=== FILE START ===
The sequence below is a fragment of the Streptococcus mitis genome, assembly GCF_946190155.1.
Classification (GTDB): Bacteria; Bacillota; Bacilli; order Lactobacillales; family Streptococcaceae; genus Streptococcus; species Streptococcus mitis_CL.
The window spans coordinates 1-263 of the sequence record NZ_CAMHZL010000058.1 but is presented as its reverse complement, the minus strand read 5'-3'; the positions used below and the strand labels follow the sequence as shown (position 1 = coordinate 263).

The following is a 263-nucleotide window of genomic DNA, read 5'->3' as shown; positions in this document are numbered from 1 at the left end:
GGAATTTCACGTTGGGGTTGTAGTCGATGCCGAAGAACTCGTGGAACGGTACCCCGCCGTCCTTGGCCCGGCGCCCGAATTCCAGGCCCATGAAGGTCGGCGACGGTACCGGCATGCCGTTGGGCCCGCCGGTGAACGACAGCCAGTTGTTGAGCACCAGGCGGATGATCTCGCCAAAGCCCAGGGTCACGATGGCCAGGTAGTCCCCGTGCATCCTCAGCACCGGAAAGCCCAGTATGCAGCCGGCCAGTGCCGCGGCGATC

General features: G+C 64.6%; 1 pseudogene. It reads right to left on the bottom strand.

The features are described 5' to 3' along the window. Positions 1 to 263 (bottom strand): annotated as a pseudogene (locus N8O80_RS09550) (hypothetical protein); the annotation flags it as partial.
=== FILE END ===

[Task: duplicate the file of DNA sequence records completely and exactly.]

The sequence below is a fragment of the Streptococcus mitis genome, assembly GCF_946190155.1.
Classification (GTDB): Bacteria; Bacillota; Bacilli; order Lactobacillales; family Streptococcaceae; genus Streptococcus; species Streptococcus mitis_CL.
The window spans coordinates 1-263 of the sequence record NZ_CAMHZL010000058.1 but is presented as its reverse complement, the minus strand read 5'-3'; the positions used below and the strand labels follow the sequence as shown (position 1 = coordinate 263).

The following is a 263-nucleotide window of genomic DNA, read 5'->3' as shown; positions in this document are numbered from 1 at the left end:
GGAATTTCACGTTGGGGTTGTAGTCGATGCCGAAGAACTCGTGGAACGGTACCCCGCCGTCCTTGGCCCGGCGCCCGAATTCCAGGCCCATGAAGGTCGGCGACGGTACCGGCATGCCGTTGGGCCCGCCGGTGAACGACAGCCAGTTGTTGAGCACCAGGCGGATGATCTCGCCAAAGCCCAGGGTCACGATGGCCAGGTAGTCCCCGTGCATCCTCAGCACCGGAAAGCCCAGTATGCAGCCGGCCAGTGCCGCGGCGATC

General features: G+C 64.6%; 1 pseudogene. It reads right to left on the bottom strand.

The features are described 5' to 3' along the window. Positions 1 to 263 (bottom strand): annotated as a pseudogene (locus N8O80_RS09550) (hypothetical protein); the annotation flags it as partial.